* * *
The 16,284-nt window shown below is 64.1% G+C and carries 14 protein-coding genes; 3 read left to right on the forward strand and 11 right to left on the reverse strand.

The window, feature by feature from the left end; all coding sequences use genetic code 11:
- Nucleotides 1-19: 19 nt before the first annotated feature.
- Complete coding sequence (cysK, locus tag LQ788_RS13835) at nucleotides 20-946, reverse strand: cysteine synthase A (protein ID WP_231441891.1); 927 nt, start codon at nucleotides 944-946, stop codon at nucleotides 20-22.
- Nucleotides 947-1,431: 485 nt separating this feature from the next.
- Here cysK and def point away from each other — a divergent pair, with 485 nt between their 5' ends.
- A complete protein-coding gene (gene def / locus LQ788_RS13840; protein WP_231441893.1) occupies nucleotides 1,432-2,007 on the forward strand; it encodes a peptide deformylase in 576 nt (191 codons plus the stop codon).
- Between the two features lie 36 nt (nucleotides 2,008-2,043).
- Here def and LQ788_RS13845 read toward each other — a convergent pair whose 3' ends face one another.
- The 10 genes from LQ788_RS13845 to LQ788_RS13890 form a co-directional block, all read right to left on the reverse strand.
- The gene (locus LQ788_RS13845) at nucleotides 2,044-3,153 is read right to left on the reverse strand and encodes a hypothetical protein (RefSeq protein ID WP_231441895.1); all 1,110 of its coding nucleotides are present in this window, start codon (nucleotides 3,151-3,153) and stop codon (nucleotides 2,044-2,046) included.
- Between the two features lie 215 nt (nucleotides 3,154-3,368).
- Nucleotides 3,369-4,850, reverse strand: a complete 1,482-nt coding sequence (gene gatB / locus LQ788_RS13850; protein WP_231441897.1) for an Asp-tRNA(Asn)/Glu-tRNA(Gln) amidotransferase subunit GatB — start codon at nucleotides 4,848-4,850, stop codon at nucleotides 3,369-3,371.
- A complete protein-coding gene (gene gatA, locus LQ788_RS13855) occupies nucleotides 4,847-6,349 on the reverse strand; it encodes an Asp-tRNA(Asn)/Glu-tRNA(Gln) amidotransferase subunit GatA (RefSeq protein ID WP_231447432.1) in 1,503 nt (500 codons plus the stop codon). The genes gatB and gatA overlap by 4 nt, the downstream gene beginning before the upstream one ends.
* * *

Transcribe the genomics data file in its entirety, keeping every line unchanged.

The 16,284-nt window shown below is 64.1% G+C and carries 14 protein-coding genes; 3 read left to right on the forward strand and 11 right to left on the reverse strand.

The window, feature by feature from the left end; all coding sequences use genetic code 11:
- Nucleotides 1-19: 19 nt before the first annotated feature.
- Complete coding sequence (cysK, locus tag LQ788_RS13835) at nucleotides 20-946, reverse strand: cysteine synthase A (protein ID WP_231441891.1); 927 nt, start codon at nucleotides 944-946, stop codon at nucleotides 20-22.
- Nucleotides 947-1,431: 485 nt separating this feature from the next.
- Here cysK and def point away from each other — a divergent pair, with 485 nt between their 5' ends.
- A complete protein-coding gene (gene def / locus LQ788_RS13840; protein WP_231441893.1) occupies nucleotides 1,432-2,007 on the forward strand; it encodes a peptide deformylase in 576 nt (191 codons plus the stop codon).
- Between the two features lie 36 nt (nucleotides 2,008-2,043).
- Here def and LQ788_RS13845 read toward each other — a convergent pair whose 3' ends face one another.
- The 10 genes from LQ788_RS13845 to LQ788_RS13890 form a co-directional block, all read right to left on the reverse strand.
- The gene (locus LQ788_RS13845) at nucleotides 2,044-3,153 is read right to left on the reverse strand and encodes a hypothetical protein (RefSeq protein ID WP_231441895.1); all 1,110 of its coding nucleotides are present in this window, start codon (nucleotides 3,151-3,153) and stop codon (nucleotides 2,044-2,046) included.
- Between the two features lie 215 nt (nucleotides 3,154-3,368).
- Nucleotides 3,369-4,850, reverse strand: a complete 1,482-nt coding sequence (gene gatB / locus LQ788_RS13850; protein WP_231441897.1) for an Asp-tRNA(Asn)/Glu-tRNA(Gln) amidotransferase subunit GatB — start codon at nucleotides 4,848-4,850, stop codon at nucleotides 3,369-3,371.
- A complete protein-coding gene (gene gatA, locus LQ788_RS13855) occupies nucleotides 4,847-6,349 on the reverse strand; it encodes an Asp-tRNA(Asn)/Glu-tRNA(Gln) amidotransferase subunit GatA (RefSeq protein ID WP_231447432.1) in 1,503 nt (500 codons plus the stop codon). The genes gatB and gatA overlap by 4 nt, the downstream gene beginning before the upstream one ends.